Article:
Faculty in Focus: 5 Things We Learned about New Faculty Member Alana Asch

Our Faculty in Focus series continues with Alana Asch, the newest Health Educator in the Physical Education and Health Department at Princeton Day School. 

What motivated you to become a teacher?

“The Athletic Trainer at my previous job was going on maternity leave and was teaching a couple sections of Middle School heath and wellness. We had talked about how I could potentially cover those sections while she was out, but without asking me, she told the administration that I would cover the classes! Before I transitioned to the classroom, I really misunderstood Middle Schoolers. Once I started teaching, I would be totally blown away by some of the things they would say. Middle Schoolers are so much more aware and so much more introspective than we realize. I love coaching, so I continued to do that, but I found myself wanting to be in the classroom more and more.” 

You recently sent out an email to the PDS faculty and staff about the importance of self-care. How does that message make its way into your classroom?

“Creating connections is such an important part of understanding your health. When I was younger and I was a four-year varsity athlete, I didn’t know how to exercise. It wasn’t until I learned about how much is connected that I became a healthier person and realized that students need to learn those things, too.” 

Alana Asch leading her students through a self-care exercise

What are some things you’re really looking forward to this year?

“I am most excited about making those connections for students. We might be learning about seven different topics, but they’re all related. To be more specific, I was recently asked to help with the Da Vinci Middle School program, and I’m not sure if this is set in stone, but I might do an Exercise Science curriculum for the Middle School students. One of the things I learned when I first started teaching is that whenever we would talk about nutrition in the classroom, or even when I was coaching juniors and seniors on the field, students were always surprised to learn about the science behind what we put into our bodies and how it affects us.”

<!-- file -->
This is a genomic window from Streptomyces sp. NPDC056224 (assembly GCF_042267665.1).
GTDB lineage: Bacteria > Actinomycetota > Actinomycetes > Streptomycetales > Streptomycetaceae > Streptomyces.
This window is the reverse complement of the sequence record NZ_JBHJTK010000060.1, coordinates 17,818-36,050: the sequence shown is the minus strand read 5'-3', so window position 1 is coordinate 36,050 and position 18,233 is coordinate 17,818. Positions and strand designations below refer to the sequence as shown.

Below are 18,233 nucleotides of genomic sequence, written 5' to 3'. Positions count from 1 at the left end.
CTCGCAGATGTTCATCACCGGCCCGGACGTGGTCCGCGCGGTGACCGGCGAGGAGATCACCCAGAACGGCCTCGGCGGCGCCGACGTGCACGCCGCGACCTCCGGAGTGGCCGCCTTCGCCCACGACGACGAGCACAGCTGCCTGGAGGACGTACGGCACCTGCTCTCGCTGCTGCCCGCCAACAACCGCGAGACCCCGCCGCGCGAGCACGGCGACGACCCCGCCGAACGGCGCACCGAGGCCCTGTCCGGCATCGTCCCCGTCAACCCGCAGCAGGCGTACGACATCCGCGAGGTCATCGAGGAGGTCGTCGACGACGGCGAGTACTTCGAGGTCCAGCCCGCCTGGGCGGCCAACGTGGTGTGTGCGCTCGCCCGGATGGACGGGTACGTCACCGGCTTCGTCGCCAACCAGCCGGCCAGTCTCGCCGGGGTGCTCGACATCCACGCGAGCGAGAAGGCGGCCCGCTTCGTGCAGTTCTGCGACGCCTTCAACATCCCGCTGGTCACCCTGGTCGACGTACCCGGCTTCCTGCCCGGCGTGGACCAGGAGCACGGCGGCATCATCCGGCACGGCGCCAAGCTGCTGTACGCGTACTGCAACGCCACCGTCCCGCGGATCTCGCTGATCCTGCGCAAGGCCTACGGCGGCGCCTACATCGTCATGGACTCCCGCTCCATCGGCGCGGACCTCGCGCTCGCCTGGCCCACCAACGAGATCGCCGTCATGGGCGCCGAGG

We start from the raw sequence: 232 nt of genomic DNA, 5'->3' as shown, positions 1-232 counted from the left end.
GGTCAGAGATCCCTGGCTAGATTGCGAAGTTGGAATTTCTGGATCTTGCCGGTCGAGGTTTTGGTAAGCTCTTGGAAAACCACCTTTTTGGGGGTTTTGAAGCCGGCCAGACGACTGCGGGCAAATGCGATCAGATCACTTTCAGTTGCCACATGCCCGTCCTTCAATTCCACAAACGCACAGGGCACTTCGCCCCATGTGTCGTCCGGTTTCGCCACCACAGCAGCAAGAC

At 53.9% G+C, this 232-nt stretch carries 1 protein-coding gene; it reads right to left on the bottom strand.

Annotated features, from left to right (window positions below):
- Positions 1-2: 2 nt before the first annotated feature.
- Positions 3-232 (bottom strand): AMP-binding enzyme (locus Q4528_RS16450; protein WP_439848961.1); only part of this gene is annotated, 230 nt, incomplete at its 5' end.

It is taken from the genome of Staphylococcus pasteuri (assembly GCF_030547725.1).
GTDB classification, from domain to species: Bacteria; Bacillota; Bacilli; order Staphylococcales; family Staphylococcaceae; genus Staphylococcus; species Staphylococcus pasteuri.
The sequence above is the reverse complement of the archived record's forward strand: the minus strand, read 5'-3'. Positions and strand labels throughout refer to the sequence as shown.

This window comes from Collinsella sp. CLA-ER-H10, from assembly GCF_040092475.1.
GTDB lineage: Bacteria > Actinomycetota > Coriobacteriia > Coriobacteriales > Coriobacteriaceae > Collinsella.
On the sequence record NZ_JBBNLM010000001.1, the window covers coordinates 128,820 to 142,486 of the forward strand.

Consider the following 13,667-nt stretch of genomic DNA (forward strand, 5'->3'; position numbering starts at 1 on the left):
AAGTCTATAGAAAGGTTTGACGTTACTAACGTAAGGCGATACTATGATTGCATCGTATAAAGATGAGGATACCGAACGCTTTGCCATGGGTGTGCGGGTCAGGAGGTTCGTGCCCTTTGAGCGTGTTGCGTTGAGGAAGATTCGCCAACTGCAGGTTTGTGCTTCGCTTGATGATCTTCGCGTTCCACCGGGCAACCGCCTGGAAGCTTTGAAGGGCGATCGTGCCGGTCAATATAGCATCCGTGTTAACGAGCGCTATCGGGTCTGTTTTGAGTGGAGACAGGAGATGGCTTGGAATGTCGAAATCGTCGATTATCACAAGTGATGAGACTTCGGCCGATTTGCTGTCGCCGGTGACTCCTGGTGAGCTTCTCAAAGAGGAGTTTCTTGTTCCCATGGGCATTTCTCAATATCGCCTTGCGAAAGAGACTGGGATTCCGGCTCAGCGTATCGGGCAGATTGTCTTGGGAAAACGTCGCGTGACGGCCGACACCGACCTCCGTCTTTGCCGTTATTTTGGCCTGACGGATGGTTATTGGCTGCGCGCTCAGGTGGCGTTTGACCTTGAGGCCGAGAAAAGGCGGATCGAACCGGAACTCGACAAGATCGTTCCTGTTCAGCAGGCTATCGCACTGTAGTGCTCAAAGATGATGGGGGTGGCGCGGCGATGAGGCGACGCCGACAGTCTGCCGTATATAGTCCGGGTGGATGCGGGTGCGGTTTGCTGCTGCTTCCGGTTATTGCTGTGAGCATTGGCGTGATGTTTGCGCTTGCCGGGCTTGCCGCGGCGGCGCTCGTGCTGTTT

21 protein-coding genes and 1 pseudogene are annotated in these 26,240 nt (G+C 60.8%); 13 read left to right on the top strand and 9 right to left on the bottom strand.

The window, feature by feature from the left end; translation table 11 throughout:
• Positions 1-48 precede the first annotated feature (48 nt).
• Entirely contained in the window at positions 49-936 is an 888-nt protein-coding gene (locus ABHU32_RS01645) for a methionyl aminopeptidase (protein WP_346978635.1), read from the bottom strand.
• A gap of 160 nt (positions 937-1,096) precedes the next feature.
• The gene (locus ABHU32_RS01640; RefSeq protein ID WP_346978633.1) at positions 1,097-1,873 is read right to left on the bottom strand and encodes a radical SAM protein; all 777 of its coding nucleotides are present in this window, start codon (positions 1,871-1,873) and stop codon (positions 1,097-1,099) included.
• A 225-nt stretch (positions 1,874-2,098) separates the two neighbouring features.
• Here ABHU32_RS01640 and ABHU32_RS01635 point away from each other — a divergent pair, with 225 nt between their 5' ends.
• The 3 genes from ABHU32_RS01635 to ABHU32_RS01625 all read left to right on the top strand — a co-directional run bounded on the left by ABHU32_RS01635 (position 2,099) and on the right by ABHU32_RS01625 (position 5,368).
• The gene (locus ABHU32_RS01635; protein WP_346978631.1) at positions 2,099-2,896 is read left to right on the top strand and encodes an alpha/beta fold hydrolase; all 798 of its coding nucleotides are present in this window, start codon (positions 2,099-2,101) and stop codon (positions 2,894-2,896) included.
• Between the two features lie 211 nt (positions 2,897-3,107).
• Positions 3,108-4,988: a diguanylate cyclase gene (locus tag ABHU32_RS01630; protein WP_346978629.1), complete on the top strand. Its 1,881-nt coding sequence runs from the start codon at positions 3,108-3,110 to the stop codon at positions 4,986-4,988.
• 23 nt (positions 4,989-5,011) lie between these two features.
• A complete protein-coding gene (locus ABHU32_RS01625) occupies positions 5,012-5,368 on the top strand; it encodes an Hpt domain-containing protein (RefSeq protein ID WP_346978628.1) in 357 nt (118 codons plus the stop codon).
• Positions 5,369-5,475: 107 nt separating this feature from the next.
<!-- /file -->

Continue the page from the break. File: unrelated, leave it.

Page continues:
The Middle School Da Vinci Program is a great example of what makes Princeton Day School so unique! What are some other discoveries about the School that you’ve made as a new faculty member?

“I grew up going to public school, so to be working at PDS really shows me why so many students want to attend private school. The community that is created here is unlike anything I’ve ever experienced. I know that I’m pretty short, so in the hallways, I really blend in with a lot of the students, but the faculty always see me and call me by my name to ask me about how I’m adjusting. Everyone here is so welcoming.” 

Is there anything that you really want people to know about you?

“Yes! I’ll be moving into an on-campus faculty/staff apartment in November and my dog Kya is coming with me. She’s a rescue and I’m so excited to bring that really important part of my life into this new part of my life.” 

Alana Asch and her dog, Kya

Welcome to PDS, Alana! 

Don't forget to check out our previous installments of the Faculty in Focus series with Gwen Shockey '06 and Paul Epply-Schmidt!

More News